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Hunting is allowed in some Wisconsin State Parks

MADISON – Fall visitors to Wisconsin’s state parks will find not only the crisp winds, brilliant colors and short days this season brings, they may also find that some park properties are open to hunting seasons. Hunting is allowed in some parks or park areas where it does not conflict with or pose danger to nonhunting park users.

The state legislature authorized small game hunting in state parks (squirrels, rabbits and hares, upland and migratory birds and furbearers) in 1997. In 2001, at the direction of then-governor Scott McCallum, an advisory committee was formed to assist Department of Natural Resources staff in developing criteria for expanding small game and wild turkey hunting opportunities in state parks.

Today, 16 park properties provide 66,000 acres for turkey hunting and four properties are open to small game and waterfowl hunting. Additionally, 36 properties offer 94,000 acres of deer hunting. All told, 39 park properties, or two-thirds of all park and recreation trail properties offer hunting opportunities.

More information on which parks offer hunting opportunities, can be found on the DNR Web site. Or, call a specific park directly.

“Wisconsin state parks are managed for multiple uses,” explains Jason Fritz, chief ranger for Department of Natural Resources park properties. “Visitor safety is, of course, first and foremost but there are many thousands of acres of park properties where deer, turkey and small game hunting can be enjoyed safely.

“Camping, hiking, photography, fishing and swimming will always be a big part of visiting Wisconsin state parks,” said Fritz. “But in the same way that private woodland owners seeking land management advice learn that a healthy landscape is a balanced landscape, hunting, especially for deer, is needed to head off over-browsing from large deer herds. Deer tend to browse some plant species more intensively than others leaving areas in the forest where oak and other forest plant regeneration is nearly at a standstill because of heavy browsing.”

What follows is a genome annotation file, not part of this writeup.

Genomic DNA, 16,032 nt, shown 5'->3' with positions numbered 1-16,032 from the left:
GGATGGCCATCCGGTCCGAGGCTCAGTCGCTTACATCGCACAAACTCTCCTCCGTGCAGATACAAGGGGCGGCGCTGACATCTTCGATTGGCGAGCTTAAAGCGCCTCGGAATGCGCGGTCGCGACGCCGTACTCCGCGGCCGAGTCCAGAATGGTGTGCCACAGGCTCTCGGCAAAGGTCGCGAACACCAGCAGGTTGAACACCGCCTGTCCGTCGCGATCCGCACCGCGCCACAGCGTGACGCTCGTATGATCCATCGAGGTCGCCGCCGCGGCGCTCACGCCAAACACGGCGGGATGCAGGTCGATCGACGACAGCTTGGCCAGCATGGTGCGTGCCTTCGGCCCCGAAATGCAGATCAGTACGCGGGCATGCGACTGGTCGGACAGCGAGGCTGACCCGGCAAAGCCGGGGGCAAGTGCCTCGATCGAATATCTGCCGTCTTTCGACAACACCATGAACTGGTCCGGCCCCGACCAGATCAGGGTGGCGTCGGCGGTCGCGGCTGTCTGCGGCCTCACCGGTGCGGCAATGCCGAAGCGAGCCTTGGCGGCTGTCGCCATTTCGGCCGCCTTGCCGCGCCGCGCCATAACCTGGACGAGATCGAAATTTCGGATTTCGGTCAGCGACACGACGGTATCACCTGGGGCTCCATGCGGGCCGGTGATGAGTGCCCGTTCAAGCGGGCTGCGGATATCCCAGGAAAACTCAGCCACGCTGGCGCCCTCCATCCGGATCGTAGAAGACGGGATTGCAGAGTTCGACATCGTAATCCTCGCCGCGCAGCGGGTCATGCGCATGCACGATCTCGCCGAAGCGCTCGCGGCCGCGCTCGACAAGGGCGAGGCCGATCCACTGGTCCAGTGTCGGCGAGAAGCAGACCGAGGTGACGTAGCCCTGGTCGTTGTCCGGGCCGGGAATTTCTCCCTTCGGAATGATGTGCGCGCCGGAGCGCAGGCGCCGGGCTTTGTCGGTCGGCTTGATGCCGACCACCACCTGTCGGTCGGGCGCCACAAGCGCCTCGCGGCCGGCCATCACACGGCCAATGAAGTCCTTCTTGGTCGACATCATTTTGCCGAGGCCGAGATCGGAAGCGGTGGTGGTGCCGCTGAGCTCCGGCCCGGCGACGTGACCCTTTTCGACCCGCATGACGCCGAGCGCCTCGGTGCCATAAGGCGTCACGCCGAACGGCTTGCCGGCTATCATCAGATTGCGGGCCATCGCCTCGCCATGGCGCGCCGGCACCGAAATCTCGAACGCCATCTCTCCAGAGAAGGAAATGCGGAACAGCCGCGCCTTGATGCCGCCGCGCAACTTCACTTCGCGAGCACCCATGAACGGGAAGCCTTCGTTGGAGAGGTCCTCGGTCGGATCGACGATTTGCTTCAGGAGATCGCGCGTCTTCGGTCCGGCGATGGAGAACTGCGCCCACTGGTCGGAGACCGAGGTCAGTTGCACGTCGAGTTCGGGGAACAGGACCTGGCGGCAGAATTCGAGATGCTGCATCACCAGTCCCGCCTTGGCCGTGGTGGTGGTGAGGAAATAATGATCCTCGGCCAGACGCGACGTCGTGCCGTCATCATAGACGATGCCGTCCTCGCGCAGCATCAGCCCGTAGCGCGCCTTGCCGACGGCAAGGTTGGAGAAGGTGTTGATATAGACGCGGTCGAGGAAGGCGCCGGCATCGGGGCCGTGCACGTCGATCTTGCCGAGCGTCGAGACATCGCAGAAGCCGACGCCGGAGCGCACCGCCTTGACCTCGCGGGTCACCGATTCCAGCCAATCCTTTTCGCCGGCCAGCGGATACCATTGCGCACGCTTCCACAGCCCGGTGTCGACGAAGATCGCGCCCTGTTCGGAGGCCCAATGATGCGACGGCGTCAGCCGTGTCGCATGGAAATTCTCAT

Hunting on park properties is closely controlled to avoid user conflicts and make safety the highest priority. Depending on park use patterns, some properties may be open only for the spring half of the wild turkey season, others only for the fall, some may be open for both.

For hunters interested in hunting in a state park, it is advisable to call ahead to check on season dates, request any special permits issued by park staff, hunting hours and maps indicating which areas of a park are open to hunting. Department wildlife managers would like to sample and test any deer taken from a park or trail within the chronic wasting disease intensive harvest zone (Blue Mound, Governor Dodge, Sugar River Trail). Testing is free and the hunter may still keep the venison if desired.

“Wisconsin’s state parks are valuable recreation resources for all Wisconsin citizens,” says Fritz. “Many parks properties also share boundaries with public hunting grounds and hunters frequently use park campgrounds. Some of our parks also offer disabled hunting access. Regulations require that weapons must be unloaded and cased while in a no-hunting zone within a park and hunting stands can not be left up overnight. It’s been my experience as a park ranger that hunters are respectful of their hunting privilege and are very safety conscious.”

FOR MORE INFORMATION CONTACT: Jason Fritz - (608) 266-2152 or Frank Hoppe - (608) 266-7301




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